I've looked at where the major competitions are, and where Canada is with
reference to world level swimming, and I've tried to structure a program
that is basically a better fit than in the past.
"The program works like this: from September
through to December will be the formal short-course season. From December
until March, part of the program will retain many of the traditional domestic
meets, some in the short course, some in the long course, culminating in
a Winter Championships that will be held in the long course.
"This year with the World Short Course Championships
in April, we will have that competition over the 25 metres course. But in
1998, 1999, and 2000, as we prepare for the major events of that cycle (Commonwealth
Games, World Championships, and the Olympics), the March competition will
be held in the long course. The difference is that, instead of having four
cycles, we will now look at three cycles per year.
"The dilemma used to be that our summer cycle,
the fourth one (basically from the end of May to the early part of August),
was too short to prepare for quality long course performances. I don't want
to destroy our short course abilities, but let's face it, the real measure
of how we come to be measured as a world swimming nation is whether or not
we can swim in the long course pool.
"But, I don't want people to get the wrong
impression. Short course is a valuable tool, and we're going to use the
international short course opportunities to develop our team to its fullest.`
"The dilemma in Canadian swimming is that,
other than the coaches of the top thirty-odd swimmers in our program, we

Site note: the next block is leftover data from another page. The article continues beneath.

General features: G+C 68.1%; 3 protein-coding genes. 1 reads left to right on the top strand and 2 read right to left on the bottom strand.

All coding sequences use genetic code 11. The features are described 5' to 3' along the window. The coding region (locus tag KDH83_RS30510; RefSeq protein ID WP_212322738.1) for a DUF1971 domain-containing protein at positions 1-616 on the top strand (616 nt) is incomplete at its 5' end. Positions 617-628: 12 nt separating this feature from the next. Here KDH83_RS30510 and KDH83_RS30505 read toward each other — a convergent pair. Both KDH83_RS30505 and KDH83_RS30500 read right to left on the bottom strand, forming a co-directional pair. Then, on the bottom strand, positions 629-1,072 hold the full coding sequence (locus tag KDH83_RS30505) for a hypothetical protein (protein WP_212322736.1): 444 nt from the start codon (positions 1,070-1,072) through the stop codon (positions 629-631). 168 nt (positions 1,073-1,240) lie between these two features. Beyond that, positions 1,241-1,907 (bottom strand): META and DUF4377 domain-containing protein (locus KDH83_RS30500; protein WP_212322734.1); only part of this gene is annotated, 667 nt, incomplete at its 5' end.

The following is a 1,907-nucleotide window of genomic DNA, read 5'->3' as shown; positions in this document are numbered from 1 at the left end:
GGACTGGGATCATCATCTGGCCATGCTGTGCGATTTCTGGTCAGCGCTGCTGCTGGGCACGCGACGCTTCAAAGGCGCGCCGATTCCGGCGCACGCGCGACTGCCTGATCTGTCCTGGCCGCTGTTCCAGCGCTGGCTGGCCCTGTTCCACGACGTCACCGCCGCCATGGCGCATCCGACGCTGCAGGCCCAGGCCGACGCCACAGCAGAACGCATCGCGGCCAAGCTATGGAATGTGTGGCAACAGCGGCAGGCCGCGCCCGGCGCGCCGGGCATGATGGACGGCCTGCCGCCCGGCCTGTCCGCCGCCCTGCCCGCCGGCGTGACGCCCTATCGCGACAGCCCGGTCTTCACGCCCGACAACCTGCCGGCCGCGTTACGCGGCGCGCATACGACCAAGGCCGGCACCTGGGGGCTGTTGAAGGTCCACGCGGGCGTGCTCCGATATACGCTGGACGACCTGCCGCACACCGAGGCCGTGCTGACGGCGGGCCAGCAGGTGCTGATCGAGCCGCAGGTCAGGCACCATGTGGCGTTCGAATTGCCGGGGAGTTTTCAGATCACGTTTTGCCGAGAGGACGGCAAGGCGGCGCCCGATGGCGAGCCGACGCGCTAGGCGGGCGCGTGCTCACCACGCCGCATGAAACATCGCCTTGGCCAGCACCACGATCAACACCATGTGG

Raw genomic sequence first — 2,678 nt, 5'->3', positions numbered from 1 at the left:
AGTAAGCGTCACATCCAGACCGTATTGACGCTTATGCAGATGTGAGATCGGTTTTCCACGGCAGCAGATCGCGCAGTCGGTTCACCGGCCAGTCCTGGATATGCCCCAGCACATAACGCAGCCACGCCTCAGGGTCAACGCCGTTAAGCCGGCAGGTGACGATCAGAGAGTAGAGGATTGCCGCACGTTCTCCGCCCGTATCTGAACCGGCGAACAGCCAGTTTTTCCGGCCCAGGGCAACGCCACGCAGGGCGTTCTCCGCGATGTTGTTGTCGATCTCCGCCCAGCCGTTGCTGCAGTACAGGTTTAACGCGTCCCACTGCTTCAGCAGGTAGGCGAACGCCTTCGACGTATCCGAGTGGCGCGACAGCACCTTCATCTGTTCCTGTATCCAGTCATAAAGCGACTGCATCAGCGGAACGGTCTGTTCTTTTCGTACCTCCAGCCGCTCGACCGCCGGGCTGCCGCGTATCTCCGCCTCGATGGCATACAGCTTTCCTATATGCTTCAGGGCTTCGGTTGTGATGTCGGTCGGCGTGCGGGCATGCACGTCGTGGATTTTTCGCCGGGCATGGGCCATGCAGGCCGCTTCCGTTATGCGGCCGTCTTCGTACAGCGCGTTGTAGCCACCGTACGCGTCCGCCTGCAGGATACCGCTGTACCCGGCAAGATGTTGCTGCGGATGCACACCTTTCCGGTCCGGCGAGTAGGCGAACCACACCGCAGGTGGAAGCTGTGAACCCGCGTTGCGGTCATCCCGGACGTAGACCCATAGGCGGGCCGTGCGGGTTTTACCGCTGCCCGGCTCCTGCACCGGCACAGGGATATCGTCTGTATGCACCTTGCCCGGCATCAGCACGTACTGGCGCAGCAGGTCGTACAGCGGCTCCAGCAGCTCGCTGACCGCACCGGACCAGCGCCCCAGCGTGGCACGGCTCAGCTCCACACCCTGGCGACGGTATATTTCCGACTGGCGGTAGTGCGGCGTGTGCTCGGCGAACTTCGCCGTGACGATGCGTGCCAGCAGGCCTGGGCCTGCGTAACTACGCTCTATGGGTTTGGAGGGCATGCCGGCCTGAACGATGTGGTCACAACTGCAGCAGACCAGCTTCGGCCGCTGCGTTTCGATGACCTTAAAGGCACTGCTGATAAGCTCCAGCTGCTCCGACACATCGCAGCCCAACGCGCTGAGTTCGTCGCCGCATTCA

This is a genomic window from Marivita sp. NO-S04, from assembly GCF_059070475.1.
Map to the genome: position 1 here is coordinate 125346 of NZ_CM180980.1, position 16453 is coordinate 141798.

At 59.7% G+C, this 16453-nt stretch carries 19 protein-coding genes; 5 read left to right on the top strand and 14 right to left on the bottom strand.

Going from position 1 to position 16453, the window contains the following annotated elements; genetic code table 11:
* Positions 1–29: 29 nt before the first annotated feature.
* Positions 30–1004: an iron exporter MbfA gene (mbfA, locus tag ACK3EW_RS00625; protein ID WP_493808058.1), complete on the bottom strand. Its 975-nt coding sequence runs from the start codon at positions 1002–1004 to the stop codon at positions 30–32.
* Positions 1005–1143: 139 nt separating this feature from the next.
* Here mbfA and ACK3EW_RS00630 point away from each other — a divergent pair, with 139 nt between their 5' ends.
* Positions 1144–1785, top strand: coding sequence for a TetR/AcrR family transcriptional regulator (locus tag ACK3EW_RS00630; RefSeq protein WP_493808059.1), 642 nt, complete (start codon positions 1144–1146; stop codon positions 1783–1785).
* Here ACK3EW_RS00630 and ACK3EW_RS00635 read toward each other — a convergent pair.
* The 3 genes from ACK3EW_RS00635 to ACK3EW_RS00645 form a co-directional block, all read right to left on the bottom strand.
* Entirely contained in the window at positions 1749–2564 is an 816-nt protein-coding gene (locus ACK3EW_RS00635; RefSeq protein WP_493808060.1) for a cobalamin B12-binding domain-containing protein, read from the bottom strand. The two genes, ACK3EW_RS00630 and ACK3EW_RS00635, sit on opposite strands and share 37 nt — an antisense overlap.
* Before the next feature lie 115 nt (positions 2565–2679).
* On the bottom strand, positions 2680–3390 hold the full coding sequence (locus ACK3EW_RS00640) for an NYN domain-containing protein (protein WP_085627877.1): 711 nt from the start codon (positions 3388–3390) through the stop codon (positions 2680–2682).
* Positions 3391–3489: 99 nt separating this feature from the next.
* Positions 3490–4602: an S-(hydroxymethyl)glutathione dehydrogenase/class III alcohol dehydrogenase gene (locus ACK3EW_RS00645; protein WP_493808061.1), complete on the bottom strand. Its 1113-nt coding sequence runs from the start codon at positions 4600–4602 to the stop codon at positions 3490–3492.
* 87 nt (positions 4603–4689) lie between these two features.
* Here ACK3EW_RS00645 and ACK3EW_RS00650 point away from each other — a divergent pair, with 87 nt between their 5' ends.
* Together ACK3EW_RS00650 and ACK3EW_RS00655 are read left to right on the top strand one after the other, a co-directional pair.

have far too many coaches who train merely for the sake of training, without
focussing on any particular goal.
"A good example is that the rest of the world
is getting up and performing at a very high level in the December time frame,
and, then again, at some point between the March-April time frame.
"Now that we have a `four-year-template' to
work from, the respective provincial programs can now fall into line, and
put their provincial championships, and their various other program needs
into place, and fit them around a very strong and standardized domestic
What will Dave Johnson do with the Olympic athlete
who won a gold, silver, or bronze medal? Will he give that swimmer a three-peak
season the very next year, or re-start the long, slow build-up, with only
one or two peaks in that first post-Olympic year?
"What we've tried to do is look at every individual
case on its own merits, and plot a strategy that allows for the specific
needs of individual swimmers. It's not just the swimming needs, but it's
the holistic needs of the athlete. In some cases, an athlete who got to
the Olympic podium gave up an awful lot of school time and career plans
in the process.
"We want to encourage the development of high-performance
athletes, but we also want to have good citizens, and we want them to feel
that the program can allow these elements to co-exist.
"For example, take Curtis Myden, who was immersed
in swimming preparations last year. The strategy developed by Deryk (Snelling),
and a couple of other people in his support group, was that academics would
be his priority this year, and he's now following through on that plan.
This is the strategy we would like to have for as many athletes as possible.
"For instance, last night I was watching TV,
and I saw Curtis Myden on the Special Olympics presentation on TSN. Sport
leaders, such as Curtis, have played a big part in the development of media
awareness about our sport, and this has aided the growth of corporate sponsorship."
Johnson said that someone had suggested he develop
an eight-year plan into the 90s and beyond. However, he felt that long-term